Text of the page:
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Cody schools continue RIDE initiative, Powell schools may join in

By
Braden Schiller with the Powell Tribune, via the Wyoming News Exchange

POWELL — Cody students these days have been learning in part by engaging with their community. 
 
This year 10 Cody students spent a portion of their day using Cody Regional Health as an opportunity for hands-on learning. They visited the hospital's different departments and learned about diet, medicine, health care, construction, finance, human resources and marketing. 
 
This is part of Wyoming's continued effort to reimagine and innovate its delivery of education. The effort is better known as RIDE, which was announced in 2021 by Gov. Mark Gordon as a collaborative effort with the Wyoming Department of Education. 
 
The goal of RIDE is to “transform instruction and assessment” using competency based learning, flexible pathways, student choice and personalized learning, according to material included in a press release from the Wyoming Department of Education. 
 
In 2023 the program selected an initial group of nine districts –  including Cody and Meeteetse — from a pool of applicants. 
 
Now the Wyoming Department of Education is opening the program for a second round of districts, while the initial group of schools continues to innovate. 
 
Park County School District 1 is one of the districts open to being a part of the second round, which could bring some new innovations to Powell student learning. 
 
Cody collaborates with community
 
Cody’s Park County School District 6 joined RIDE because it already aligned with the Classroom 2 Careers Initiative that was being implemented in the district, Superintendent Vernon Orndorff said. 
 
The idea is to give Cody teachers autonomy to teach the standards that will then be applied in the real world. 
 
The district expanded its Career Technical Education to kindergarten through 12th grade students and collaborated with business partners including Cody Regional Health, Buffalo Bill Center of the West, Y-TEX and Forward Cody. The district also went to the Rotary and Cody’s other civic organizations to share its vision.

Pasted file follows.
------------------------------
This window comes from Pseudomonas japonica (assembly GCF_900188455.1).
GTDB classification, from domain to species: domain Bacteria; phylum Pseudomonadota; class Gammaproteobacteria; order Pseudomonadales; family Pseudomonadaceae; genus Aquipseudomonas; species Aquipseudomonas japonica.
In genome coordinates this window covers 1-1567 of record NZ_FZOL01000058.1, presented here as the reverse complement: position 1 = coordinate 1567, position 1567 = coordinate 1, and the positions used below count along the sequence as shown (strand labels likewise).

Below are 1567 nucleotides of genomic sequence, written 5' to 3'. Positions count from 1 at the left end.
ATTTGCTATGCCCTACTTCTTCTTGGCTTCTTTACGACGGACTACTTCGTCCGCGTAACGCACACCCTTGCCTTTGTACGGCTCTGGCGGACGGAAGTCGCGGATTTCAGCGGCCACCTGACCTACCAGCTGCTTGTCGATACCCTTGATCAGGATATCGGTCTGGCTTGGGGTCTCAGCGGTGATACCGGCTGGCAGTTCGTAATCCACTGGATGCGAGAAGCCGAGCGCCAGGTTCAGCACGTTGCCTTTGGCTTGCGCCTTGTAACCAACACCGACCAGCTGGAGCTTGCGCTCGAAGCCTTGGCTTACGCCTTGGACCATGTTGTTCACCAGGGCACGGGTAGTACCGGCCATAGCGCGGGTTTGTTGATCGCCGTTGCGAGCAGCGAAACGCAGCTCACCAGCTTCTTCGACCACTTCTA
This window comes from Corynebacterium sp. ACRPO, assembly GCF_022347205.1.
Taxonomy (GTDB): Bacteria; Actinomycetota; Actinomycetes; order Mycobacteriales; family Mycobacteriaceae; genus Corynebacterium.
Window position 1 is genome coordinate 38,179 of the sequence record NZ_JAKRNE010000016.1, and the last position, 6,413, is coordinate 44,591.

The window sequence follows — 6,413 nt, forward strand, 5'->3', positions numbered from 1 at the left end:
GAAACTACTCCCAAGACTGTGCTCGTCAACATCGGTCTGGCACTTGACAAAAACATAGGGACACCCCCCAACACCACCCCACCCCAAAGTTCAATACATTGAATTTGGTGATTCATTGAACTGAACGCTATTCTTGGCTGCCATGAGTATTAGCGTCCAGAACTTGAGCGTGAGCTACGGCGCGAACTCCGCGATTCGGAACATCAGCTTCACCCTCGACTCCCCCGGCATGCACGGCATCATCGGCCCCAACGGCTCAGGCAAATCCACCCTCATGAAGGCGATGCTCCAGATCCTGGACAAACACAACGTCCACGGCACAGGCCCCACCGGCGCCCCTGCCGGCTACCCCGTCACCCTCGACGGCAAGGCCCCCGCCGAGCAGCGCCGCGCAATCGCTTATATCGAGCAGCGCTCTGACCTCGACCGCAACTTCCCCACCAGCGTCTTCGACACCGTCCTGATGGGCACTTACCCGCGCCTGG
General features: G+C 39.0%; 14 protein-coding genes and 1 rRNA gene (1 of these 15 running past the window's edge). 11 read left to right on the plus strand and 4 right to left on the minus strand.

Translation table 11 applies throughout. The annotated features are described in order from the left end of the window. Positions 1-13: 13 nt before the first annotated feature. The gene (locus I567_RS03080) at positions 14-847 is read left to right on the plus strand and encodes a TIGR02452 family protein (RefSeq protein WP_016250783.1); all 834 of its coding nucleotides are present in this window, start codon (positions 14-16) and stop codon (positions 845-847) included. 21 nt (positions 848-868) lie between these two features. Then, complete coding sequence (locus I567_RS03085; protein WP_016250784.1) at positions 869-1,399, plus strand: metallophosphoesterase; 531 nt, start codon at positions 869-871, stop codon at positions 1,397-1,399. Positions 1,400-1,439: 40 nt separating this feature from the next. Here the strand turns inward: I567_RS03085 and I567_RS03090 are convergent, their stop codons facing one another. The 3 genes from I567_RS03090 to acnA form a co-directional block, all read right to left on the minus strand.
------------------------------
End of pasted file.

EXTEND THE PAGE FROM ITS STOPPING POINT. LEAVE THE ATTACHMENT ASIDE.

The Classroom 2 Careers Initiative is also supported by the Cody School Ed Foundation through an endowment. Through these partnerships, students are able to use local businesses and organizations to learn hands-on as an intern or apprentice. 
 
Cody schools have expanded the walls of their classrooms to include community and business leaders, who share their career pathways and provide projects, Orndorff said. 
 
Cody schools also have CoLABratorys and other active learning spaces that allow critical thinking and innovation. In these spaces teachers serve more as facilitators, he said. 
 
“(The students) are in control of what projects they learn, with the alignment of those standards. It’s very impactful and research shows that … students learn more through engagement and application of learning,” Orndorff said. 
 
Moving forward, he said, there will be more engagement from community and business leaders as well as clear pathways in the high school that will continue to grow. He applauded the community and business leaders involved as well as the families and staff of PCSD6 for their part in the initiative and for doing what’s best for students. 
 
Powell is open to join second round 
 
Powell schools sat out RIDE’s initial round, but Superintendent Jay Curtis said the school is open to applying for its second round which closes the application process on Friday. Curtis was hesitant to apply during RIDE’s first round because the program, the way he understood it, had to be applied on a district scale, which is not the case. 
 
Rather than change standards, RIDE is in addition to existing standards, so the challenge is finding something within the district to supplement with RIDE that won’t disrupt what students are already doing, he said. 
 
“For this program each district has had options, so for instance one district who did it in the first cohort, specified to second grade … some districts like Meeteetse, decided to do something district wide,” Curtis said. “It doesn't have to be district wide, it can be … a sample size, it can be a specific grade, it can be a specific project that includes multiple grades. It really is whatever we want it to be.” 
 
If accepted into the program, PCSD1 would not implement RIDE throughout the district, Curtis said.
 
Instead, the district is looking for something that is already being done in Powell schools that could be enhanced with RIDE. Based on the surveys that went out before RIDE launched, Curtis said that there are skills included in RIDE that are not “reflected in the current standards.” 
 
He does think that students in Powell learn these skills in K-12 but “there’s always room to enrich those experiences and try to help kids.”
 
“It's definitely a worthy initiative. We fully support the RIDE initiative from its inception, and I know that there are a number of things that are going on around the state, not just with RIDE, but there's been other projects that have tried to launch with regards to this,” Curtis said. “But it's really going to take the governor's office, the State Board and the Department of Ed and the legislature all looking in the same direction and trying to achieve a common goal. And I think that that is happening, but it's gonna be a slow process.”
 
This story was published on February 22, 2024.

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